Despite progress in treatment, the risk of cardiovascular disease (CVD) in type 1 diabetes remains higher compared with that in the age-matched population without diabetes [1, 2]. Over a mean follow-up of 17 years, the DCCT and its observational follow-up, the Epidemiology of Diabetes Interventions and Complications (EDIC) study, demonstrated that an average of 6.5 years of intensive diabetes therapy, resulting in a mean HbA1c of ~7% (53 mmol/mol) in participants, reduced the risk of any CVD event by 42%, and the risk of non-fatal myocardial infarction or stroke or death from CVD (major atherosclerotic cardiovascular events [MACE]) by 57% compared with conventional therapy, which resulted in a mean HbA1c of ~9% (75 mmol/mol) [3]. The robustness of the protective effect of 6.5 years of intensive therapy was further confirmed by an additional 10 years of follow-up [4]. Over the entire 28 years of follow-up, intensive therapy reduced the incidence of any CVD event by 30% and of MACE by 32% compared with conventional therapy [4], despite similar glycaemic levels for the majority of the EDIC follow-up period.

In order to provide adequate power to detect effects reliably using Cox proportional hazard models, further investigation of risk factors for CVD was embargoed until 100 participants in the former DCCT conventional group had experienced a CVD event. This landmark was reached in 2013 and a formal risk factor analysis was carried out. In a multivariable Cox model that also adjusted for age, duration of diabetes, use of angiotensin-converting-enzyme (ACE) inhibitors and a family history of myocardial infarction, the time-weighted updated DCCT/EDIC mean HbA1c was a stronger predictor of future CVD events than the updated mean systolic BP (SBP), pulse rate, LDL-cholesterol (LDLc), and current triacylglycerols (triacyclglycerol value at time of testing), which also predicted events [5].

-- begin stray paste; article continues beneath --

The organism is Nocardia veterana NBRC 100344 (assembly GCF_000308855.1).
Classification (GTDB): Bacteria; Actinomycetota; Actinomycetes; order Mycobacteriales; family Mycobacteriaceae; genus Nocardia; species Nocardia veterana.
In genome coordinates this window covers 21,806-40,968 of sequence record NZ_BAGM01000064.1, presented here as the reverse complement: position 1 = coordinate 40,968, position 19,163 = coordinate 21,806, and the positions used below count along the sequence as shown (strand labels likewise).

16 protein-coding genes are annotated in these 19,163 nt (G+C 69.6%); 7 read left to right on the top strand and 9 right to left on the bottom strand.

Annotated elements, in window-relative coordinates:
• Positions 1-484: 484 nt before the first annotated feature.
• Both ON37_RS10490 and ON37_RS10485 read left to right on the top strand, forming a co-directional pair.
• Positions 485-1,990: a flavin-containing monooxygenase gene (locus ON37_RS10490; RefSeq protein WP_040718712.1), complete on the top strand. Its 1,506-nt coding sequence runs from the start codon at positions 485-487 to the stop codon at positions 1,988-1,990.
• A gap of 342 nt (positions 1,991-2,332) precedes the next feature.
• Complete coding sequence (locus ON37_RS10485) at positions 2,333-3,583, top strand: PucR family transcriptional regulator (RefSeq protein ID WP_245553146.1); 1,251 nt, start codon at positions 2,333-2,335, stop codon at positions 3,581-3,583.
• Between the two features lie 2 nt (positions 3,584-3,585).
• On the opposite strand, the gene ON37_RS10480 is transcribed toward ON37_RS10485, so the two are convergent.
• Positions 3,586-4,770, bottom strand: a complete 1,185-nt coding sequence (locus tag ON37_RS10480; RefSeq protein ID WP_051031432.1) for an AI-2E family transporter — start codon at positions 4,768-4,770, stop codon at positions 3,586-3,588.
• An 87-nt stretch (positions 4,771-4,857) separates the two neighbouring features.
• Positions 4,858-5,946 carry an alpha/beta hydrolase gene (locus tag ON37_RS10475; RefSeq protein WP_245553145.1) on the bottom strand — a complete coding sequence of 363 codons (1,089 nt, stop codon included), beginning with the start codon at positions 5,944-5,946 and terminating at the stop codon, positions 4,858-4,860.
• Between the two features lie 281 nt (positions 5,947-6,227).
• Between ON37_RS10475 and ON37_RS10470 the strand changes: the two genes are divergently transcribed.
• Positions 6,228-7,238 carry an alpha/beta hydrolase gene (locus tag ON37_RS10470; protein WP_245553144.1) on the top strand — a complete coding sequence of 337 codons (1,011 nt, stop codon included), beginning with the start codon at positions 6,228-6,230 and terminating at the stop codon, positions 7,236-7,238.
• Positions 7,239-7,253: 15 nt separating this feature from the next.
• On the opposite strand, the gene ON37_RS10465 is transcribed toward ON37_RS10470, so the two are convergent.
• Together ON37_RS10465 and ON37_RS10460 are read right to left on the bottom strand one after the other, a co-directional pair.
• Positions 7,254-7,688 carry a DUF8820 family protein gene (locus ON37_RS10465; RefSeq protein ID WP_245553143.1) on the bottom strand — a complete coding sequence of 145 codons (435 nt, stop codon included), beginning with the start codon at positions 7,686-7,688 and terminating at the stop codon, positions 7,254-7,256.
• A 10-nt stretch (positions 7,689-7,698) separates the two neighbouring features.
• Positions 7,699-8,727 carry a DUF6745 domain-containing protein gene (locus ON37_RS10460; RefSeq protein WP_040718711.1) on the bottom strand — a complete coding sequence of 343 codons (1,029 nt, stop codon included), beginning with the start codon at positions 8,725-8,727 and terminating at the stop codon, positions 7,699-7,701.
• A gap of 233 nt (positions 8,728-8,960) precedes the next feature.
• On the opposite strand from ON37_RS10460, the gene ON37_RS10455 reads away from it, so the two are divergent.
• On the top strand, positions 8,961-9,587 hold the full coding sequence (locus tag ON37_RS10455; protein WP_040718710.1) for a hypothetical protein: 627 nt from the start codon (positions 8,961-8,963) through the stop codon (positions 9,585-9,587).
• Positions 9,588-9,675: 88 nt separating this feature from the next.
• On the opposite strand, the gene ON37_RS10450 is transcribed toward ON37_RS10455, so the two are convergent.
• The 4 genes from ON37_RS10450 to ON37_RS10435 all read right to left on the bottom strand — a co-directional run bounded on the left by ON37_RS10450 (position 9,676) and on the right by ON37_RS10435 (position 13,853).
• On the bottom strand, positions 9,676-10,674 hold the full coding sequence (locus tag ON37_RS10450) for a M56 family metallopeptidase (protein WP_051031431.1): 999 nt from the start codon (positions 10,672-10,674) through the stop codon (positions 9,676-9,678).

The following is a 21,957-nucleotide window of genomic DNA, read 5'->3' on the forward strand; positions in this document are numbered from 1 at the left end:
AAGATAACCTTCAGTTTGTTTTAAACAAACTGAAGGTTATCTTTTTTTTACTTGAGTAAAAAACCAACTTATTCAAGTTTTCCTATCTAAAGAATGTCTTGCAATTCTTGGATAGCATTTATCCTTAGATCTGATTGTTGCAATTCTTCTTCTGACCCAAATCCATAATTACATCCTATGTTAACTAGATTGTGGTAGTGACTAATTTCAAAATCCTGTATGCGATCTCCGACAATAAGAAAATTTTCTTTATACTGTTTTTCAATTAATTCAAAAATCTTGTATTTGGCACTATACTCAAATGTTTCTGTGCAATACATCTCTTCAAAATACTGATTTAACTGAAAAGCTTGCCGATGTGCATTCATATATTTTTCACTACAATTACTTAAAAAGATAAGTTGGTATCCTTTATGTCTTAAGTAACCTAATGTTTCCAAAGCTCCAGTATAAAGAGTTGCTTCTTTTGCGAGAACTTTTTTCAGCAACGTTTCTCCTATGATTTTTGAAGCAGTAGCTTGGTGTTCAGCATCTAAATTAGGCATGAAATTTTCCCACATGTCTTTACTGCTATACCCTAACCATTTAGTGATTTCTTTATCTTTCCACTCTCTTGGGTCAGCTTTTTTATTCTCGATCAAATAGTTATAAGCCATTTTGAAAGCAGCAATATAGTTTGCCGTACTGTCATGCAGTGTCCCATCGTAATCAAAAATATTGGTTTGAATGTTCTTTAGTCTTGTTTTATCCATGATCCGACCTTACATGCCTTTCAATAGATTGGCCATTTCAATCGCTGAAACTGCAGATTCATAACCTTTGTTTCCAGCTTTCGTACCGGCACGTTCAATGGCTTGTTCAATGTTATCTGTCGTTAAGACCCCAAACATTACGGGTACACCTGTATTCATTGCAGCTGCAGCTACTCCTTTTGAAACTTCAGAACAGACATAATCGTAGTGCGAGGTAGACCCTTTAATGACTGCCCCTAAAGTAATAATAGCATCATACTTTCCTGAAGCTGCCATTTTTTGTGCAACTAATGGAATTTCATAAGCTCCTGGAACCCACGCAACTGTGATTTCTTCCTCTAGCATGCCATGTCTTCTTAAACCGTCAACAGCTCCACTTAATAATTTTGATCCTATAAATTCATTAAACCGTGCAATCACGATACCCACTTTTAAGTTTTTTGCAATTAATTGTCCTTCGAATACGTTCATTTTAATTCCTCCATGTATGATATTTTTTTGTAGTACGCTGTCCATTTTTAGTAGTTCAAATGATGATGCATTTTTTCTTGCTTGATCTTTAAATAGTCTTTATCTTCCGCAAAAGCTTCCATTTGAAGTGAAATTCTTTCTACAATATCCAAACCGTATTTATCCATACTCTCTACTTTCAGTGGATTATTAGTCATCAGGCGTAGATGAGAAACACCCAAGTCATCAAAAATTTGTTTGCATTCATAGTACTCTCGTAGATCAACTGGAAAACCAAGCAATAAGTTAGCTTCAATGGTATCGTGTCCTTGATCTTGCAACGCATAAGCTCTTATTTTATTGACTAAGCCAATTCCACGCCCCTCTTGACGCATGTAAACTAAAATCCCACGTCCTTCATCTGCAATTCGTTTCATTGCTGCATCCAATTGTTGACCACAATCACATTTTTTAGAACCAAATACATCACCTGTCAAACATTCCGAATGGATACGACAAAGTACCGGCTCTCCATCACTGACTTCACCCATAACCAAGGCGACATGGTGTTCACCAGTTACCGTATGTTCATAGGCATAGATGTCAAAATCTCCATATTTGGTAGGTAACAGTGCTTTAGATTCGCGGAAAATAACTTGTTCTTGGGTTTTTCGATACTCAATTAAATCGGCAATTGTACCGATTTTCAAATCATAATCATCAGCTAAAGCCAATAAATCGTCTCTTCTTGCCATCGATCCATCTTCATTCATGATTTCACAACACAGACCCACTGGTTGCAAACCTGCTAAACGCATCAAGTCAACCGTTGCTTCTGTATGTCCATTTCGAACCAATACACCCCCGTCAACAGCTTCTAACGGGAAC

These analyses, however, did not allow for changing covariate effects over time, nor did they address whether any of the effect of HbA1c on CVD risk was mediated by the effect of HbA1c on other CVD risk factors and whether this mediated effect varied over time. In this context, mediation analyses are important as poor glycaemic control is associated with dyslipidaemia and higher pulse rate and BP [1, 6], while more intensive glycaemic control is associated with the reversal of these effects [7]. Therefore, we have assessed the temporal changes in the effects of HbA1c and traditional CVD risk factors on the risk of CVD, and investigated potential pathways by which changes in CVD risk factors over time could mediate the effects of HbA1c on the risk of CVD during the 28 year follow-up of the DCCT/EDIC cohort.

Methods